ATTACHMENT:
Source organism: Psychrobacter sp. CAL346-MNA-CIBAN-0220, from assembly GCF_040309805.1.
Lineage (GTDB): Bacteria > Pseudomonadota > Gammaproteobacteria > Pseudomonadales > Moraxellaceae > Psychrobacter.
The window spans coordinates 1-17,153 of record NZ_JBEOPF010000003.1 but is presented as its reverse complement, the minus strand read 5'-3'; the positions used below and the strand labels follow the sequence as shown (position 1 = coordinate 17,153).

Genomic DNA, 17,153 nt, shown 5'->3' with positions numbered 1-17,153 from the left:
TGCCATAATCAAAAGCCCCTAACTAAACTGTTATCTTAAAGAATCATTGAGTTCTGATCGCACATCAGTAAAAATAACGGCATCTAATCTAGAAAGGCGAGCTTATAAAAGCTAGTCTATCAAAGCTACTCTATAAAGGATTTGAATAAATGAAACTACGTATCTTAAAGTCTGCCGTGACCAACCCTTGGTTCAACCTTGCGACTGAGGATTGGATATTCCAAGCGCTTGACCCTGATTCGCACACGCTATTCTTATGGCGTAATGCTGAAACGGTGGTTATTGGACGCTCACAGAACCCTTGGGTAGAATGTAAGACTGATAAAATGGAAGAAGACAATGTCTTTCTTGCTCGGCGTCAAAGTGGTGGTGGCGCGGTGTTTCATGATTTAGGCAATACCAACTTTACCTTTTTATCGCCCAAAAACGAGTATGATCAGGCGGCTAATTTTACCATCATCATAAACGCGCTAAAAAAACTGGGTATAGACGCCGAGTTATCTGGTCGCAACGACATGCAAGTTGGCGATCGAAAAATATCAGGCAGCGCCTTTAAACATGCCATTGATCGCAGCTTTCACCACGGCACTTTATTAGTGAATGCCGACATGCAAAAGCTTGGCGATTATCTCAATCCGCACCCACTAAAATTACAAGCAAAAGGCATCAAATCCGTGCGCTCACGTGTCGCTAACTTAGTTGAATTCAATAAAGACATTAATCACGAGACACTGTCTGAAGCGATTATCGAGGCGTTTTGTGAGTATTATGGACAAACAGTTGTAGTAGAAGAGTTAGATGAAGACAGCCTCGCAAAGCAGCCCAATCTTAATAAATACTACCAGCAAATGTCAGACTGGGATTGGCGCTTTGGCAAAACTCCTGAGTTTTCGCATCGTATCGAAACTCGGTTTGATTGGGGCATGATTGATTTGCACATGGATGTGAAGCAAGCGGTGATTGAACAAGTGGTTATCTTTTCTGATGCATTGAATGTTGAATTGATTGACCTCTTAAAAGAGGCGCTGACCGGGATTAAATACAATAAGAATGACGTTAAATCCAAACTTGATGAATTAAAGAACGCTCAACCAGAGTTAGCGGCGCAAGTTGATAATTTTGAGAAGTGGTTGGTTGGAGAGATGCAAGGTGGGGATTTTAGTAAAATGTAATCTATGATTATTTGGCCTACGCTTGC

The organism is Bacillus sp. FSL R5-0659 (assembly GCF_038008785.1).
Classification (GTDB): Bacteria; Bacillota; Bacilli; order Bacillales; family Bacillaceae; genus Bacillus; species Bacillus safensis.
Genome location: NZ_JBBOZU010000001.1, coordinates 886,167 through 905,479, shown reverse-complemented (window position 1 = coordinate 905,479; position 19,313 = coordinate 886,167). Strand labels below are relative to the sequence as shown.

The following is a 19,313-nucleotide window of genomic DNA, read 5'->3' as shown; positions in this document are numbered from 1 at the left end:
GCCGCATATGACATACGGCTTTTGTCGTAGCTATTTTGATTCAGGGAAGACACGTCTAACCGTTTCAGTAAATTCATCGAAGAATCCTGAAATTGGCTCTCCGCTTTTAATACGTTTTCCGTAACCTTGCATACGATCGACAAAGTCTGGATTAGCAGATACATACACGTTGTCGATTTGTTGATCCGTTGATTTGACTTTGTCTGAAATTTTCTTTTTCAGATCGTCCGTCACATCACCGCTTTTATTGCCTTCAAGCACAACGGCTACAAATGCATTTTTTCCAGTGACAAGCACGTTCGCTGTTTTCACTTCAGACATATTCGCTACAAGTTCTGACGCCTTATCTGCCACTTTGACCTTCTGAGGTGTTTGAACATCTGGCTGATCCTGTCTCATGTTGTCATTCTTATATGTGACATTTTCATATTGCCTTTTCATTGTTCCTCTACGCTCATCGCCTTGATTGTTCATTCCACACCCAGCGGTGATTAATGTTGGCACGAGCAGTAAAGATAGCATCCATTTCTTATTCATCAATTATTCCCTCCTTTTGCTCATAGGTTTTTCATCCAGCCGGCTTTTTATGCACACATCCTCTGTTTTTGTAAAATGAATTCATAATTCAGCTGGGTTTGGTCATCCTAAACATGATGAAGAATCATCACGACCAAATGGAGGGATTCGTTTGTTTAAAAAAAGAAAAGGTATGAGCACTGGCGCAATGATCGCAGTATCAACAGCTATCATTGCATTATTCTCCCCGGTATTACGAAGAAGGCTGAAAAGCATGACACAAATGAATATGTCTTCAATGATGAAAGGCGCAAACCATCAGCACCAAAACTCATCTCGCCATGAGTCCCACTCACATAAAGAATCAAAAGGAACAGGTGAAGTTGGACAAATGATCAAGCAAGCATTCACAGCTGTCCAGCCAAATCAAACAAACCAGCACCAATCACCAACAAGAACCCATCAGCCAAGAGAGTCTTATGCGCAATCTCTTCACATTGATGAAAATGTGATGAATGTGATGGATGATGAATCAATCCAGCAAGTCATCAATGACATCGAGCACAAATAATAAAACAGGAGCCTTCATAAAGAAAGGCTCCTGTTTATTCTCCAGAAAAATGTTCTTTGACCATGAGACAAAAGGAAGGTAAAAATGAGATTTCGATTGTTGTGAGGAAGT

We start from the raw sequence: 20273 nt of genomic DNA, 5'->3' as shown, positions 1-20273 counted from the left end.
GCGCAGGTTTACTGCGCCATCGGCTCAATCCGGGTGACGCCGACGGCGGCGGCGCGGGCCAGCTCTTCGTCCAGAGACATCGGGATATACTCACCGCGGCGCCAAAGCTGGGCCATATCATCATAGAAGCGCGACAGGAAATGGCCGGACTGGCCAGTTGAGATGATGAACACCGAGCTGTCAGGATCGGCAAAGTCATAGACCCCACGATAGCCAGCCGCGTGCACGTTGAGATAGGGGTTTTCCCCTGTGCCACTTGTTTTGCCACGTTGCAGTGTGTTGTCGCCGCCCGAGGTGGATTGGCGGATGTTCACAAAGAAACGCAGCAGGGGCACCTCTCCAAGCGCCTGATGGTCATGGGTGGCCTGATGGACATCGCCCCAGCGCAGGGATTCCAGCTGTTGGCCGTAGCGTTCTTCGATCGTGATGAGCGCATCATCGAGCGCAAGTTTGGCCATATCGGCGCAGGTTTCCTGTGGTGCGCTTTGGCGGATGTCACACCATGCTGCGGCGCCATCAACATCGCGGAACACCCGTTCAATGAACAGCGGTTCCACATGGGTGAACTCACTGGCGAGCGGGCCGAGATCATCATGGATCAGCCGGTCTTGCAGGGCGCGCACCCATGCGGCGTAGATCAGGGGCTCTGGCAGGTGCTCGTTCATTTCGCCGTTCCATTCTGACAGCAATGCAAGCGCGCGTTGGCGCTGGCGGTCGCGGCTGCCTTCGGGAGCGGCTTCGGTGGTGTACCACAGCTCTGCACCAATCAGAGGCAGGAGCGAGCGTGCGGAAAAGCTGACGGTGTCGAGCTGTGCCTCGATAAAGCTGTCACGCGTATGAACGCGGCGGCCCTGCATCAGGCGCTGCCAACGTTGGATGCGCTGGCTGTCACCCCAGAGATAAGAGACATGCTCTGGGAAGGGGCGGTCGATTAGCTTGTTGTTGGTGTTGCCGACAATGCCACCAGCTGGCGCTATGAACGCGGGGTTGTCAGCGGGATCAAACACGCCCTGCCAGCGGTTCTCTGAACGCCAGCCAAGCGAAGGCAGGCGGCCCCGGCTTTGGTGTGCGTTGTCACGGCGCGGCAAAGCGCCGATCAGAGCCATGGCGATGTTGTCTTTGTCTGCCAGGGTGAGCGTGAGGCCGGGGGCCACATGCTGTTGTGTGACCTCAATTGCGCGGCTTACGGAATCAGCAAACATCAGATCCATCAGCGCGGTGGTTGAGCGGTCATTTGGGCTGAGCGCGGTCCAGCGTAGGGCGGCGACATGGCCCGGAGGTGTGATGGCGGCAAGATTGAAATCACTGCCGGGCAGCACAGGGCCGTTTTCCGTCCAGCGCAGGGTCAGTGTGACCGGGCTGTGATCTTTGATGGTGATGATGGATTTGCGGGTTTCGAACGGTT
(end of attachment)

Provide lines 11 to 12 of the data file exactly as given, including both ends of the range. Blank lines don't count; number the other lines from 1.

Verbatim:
We start from the raw sequence: 20273 nt of genomic DNA, 5'->3' as shown, positions 1-20273 counted from the left end.
GCGCAGGTTTACTGCGCCATCGGCTCAATCCGGGTGACGCCGACGGCGGCGGCGCGGGCCAGCTCTTCGTCCAGAGACATCGGGATATACTCACCGCGGCGCCAAAGCTGGGCCATATCATCATAGAAGCGCGACAGGAAATGGCCGGACTGGCCAGTTGAGATGATGAACACCGAGCTGTCAGGATCGGCAAAGTCATAGACCCCACGATAGCCAGCCGCGTGCACGTTGAGATAGGGGTTTTCCCCTGTGCCACTTGTTTTGCCACGTTGCAGTGTGTTGTCGCCGCCCGAGGTGGATTGGCGGATGTTCACAAAGAAACGCAGCAGGGGCACCTCTCCAAGCGCCTGATGGTCATGGGTGGCCTGATGGACATCGCCCCAGCGCAGGGATTCCAGCTGTTGGCCGTAGCGTTCTTCGATCGTGATGAGCGCATCATCGAGCGCAAGTTTGGCCATATCGGCGCAGGTTTCCTGTGGTGCGCTTTGGCGGATGTCACACCATGCTGCGGCGCCATCAACATCGCGGAACACCCGTTCAATGAACAGCGGTTCCACATGGGTGAACTCACTGGCGAGCGGGCCGAGATCATCATGGATCAGCCGGTCTTGCAGGGCGCGCACCCATGCGGCGTAGATCAGGGGCTCTGGCAGGTGCTCGTTCATTTCGCCGTTCCATTCTGACAGCAATGCAAGCGCGCGTTGGCGCTGGCGGTCGCGGCTGCCTTCGGGAGCGGCTTCGGTGGTGTACCACAGCTCTGCACCAATCAGAGGCAGGAGCGAGCGTGCGGAAAAGCTGACGGTGTCGAGCTGTGCCTCGATAAAGCTGTCACGCGTATGAACGCGGCGGCCCTGCATCAGGCGCTGCCAACGTTGGATGCGCTGGCTGTCACCCCAGAGATAAGAGACATGCTCTGGGAAGGGGCGGTCGATTAGCTTGTTGTTGGTGTTGCCGACAATGCCACCAGCTGGCGCTATGAACGCGGGGTTGTCAGCGGGATCAAACACGCCCTGCCAGCGGTTCTCTGAACGCCAGCCAAGCGAAGGCAGGCGGCCCCGGCTTTGGTGTGCGTTGTCACGGCGCGGCAAAGCGCCGATCAGAGCCATGGCGATGTTGTCTTTGTCTGCCAGGGTGAGCGTGAGGCCGGGGGCCACATGCTGTTGTGTGACCTCAATTGCGCGGCTTACGGAATCAGCAAACATCAGATCCATCAGCGCGGTGGTTGAGCGGTCATTTGGGCTGAGCGCGGTCCAGCGTAGGGCGGCGACATGGCCCGGAGGTGTGATGGCGGCAAGATTGAAATCACTGCCGGGCAGCACAGGGCCGTTTTCCGTCCAGCGCAGGGTCAGTGTGACCGGGCTGTGATCTTTGATGGTGATGATGGATTTGCGGGTTTCGAACGGTT